First, to be clear, I’m talking here about taking photos on and from a train, not of a train. There are lots of train enthusiasts out there and I’m often blown away by the quality of the better amateur and pro train photographers. I love grainy black and whites of trains, old train stations, even the expressions of people waiting in stations for their trains. But I’m not a train photographer.
So on this Grand Loop trip I’m taking, I face the challenge of getting decent photos on and from a moving train, which for me is a real pain. First are scenes onboard the train. Okay, that’s not too bad. The inside of the train tends to be in shadow, while the outside is usually bright. That creates severe contrast problems and balancing exposure is tricky.
As a landscape and nature photographer, I always try to use a low ISO, almost always no higher than 200. I want as much fine detail as my sensor can give me. But a train is constantly rocking and rolling and the wheels transmit vibrations to the cars. I find myself having to shoot at ISO 400 and even 800 on occasion in order to get a fast enough shutter speed to capture the onboard action, like images of the chef preparing meals or people enjoying themselves.
I also use a tripod for probably 75% of my outdoor work, but on a train, of course, that’s impossible and would add no real advantage due to the train movements.
Shooting outdoor scenes on a train is equally challenging. Aside from train movements and your own body shakes, now you’ve got constantly changing light to deal with, changes that are far different than I face as a landscape artist. Usually shifting patterns of light are gradual (note I said usually). On a train, the light changes come at you at 50 or 60 miles per hour.
A train spends a huge chunk of its time traveling in tunnels; not the ones that go through mountains, but the ones that are the natural outgrowth of a train traveling on set tracks. Trees grow up alongside the tracks, forming corridors that seem always to be impinging on shots. You see a scene, you rush to frame it, fiddle with the aperture and speed and just when you press the shutter a row of tall trees barrels into view.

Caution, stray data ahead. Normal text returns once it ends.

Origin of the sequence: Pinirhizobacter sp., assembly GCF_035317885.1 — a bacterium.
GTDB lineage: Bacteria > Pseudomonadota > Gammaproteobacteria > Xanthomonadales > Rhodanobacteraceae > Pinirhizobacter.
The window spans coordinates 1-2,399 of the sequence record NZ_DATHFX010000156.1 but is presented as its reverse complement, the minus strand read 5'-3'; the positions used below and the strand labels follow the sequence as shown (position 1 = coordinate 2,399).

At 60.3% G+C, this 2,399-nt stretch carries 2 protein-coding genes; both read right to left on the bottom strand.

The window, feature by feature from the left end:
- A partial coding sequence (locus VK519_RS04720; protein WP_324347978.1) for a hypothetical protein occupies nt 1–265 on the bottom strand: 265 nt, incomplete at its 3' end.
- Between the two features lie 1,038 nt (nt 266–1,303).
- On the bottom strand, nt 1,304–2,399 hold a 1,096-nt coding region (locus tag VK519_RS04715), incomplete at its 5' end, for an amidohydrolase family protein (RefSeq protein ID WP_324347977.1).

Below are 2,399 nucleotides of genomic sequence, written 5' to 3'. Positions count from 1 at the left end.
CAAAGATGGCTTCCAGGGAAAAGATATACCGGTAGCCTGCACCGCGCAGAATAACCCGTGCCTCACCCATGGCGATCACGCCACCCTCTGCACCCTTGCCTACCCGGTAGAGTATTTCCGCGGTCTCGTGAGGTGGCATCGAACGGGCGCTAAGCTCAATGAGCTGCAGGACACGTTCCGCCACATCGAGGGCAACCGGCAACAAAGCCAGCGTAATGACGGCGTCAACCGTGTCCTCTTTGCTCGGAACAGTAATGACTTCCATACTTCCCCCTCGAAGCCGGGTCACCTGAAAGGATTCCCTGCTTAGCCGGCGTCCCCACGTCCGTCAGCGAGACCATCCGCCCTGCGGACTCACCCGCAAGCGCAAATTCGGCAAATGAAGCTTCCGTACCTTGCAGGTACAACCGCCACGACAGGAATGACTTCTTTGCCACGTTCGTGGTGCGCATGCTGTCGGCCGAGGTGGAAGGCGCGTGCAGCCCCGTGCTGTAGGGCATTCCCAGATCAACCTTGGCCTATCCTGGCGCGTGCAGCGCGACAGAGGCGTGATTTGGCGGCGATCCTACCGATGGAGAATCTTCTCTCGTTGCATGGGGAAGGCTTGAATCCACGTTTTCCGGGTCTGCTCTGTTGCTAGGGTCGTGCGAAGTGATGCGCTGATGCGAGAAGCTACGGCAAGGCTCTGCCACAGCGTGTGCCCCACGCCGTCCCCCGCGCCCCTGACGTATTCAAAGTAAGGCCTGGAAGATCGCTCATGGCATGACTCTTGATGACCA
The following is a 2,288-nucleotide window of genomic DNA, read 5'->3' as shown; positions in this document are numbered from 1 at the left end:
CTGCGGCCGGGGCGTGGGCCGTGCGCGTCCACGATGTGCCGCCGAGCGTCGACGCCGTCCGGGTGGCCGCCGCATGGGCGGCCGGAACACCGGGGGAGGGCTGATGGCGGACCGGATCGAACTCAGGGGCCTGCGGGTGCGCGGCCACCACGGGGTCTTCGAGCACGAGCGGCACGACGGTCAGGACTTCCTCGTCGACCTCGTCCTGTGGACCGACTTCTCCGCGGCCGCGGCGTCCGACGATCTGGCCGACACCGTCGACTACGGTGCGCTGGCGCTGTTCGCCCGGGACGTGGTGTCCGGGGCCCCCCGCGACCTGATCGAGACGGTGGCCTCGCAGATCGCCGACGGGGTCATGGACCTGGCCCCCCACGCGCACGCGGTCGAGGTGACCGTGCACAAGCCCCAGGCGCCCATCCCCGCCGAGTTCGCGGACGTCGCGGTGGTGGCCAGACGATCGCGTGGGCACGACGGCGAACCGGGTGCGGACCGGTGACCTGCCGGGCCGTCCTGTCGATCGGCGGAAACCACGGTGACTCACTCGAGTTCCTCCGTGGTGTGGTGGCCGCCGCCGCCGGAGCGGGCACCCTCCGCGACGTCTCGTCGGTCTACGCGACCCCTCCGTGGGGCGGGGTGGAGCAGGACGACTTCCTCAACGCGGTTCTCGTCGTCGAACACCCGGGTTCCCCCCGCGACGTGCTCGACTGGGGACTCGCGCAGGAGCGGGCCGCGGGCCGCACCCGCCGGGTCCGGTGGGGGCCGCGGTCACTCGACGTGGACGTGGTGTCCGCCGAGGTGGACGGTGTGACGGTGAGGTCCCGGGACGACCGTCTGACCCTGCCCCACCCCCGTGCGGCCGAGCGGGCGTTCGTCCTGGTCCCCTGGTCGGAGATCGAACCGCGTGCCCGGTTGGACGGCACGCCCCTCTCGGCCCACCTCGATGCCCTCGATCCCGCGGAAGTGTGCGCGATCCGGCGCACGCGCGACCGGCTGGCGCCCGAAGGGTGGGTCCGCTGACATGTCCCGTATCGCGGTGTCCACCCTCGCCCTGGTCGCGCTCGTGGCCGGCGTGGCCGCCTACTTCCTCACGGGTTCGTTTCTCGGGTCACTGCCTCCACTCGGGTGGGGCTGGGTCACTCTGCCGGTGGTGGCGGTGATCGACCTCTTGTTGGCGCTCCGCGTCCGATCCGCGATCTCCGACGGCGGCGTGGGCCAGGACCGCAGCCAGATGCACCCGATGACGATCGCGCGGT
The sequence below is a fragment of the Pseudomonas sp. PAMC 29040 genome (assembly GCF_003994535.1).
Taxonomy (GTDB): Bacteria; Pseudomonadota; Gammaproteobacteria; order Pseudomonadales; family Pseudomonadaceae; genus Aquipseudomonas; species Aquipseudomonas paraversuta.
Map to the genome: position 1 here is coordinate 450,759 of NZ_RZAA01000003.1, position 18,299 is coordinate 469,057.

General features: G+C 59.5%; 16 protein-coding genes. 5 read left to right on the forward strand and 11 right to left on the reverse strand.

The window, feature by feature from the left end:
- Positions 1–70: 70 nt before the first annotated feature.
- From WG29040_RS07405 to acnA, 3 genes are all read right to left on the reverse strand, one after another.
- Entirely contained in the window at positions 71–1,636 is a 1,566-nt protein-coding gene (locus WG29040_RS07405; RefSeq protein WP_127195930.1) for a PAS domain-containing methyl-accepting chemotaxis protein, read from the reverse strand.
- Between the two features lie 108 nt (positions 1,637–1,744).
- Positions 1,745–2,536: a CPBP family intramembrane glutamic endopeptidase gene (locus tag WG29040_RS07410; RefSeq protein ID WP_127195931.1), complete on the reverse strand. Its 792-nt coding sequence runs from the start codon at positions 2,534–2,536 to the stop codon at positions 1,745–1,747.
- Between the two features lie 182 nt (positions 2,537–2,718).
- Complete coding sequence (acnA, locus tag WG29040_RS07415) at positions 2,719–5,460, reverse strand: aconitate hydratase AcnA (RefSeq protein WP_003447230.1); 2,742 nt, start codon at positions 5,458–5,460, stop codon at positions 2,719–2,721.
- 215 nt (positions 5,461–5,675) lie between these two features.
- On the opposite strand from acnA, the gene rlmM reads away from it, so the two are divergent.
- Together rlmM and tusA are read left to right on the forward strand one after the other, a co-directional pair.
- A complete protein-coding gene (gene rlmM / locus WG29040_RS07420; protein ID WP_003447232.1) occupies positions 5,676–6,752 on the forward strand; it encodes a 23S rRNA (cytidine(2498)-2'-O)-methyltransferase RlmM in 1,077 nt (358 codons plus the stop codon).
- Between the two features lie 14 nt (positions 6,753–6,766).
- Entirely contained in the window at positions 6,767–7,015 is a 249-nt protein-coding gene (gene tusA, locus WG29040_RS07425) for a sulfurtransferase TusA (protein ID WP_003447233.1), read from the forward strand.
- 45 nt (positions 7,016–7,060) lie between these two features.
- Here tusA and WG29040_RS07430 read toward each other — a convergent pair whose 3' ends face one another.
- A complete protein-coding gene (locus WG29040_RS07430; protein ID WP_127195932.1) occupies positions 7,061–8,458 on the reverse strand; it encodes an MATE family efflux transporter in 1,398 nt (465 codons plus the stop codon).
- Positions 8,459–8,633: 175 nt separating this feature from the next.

In any event, the name of the game for train shooting is speed. With today’s sensors on DSLRs, you can shoot at ISO 400 or 800 with few problems. On a point-and-shoot the problems of shooting aboard a train may be thornier. If you have a high-end point-and-shoot, try upping the ISO and see if you can shoot in Aperture-priority mode. If you have the ability to change the aperture, then switch to a wider aperture. You may lose some depth of field, but rescue the shot.
Another challenge is fellow passengers, who will often vie for choice positions at the railings. My best advice: be nice. Get to your spot early, take your pics, and then offer your spot to another shooter.
Anyway, shooting on a train gives you one commodity that’s usually in short supply… time. You’re stuck on a track, usually with no Internet and sometimes no phone service. My Canadian train adventures lasted 8-10 hours a day for 4 days total. So, I used the time to play around with my camera. Excuse me, I mean I experimented. I tried using the speed and shaking to my advantage. I first started with a slow shutter speed (1/4 to ½ second) as the train whizzed past trees.
Then I added a polarizer, lowered the ISO as low as my camera permitted, and shot for up to 2 seconds.
Finally, I used a variable neutral density filter made by Singh Ray to stretch my exposures out to 5 seconds.
I like the next one. As I was taking the image, an old cabin moved into view. Click on the image to see it sized larger.
I’d love to hear from you readers about your reactions to my “experiment” and about your train photo experiences.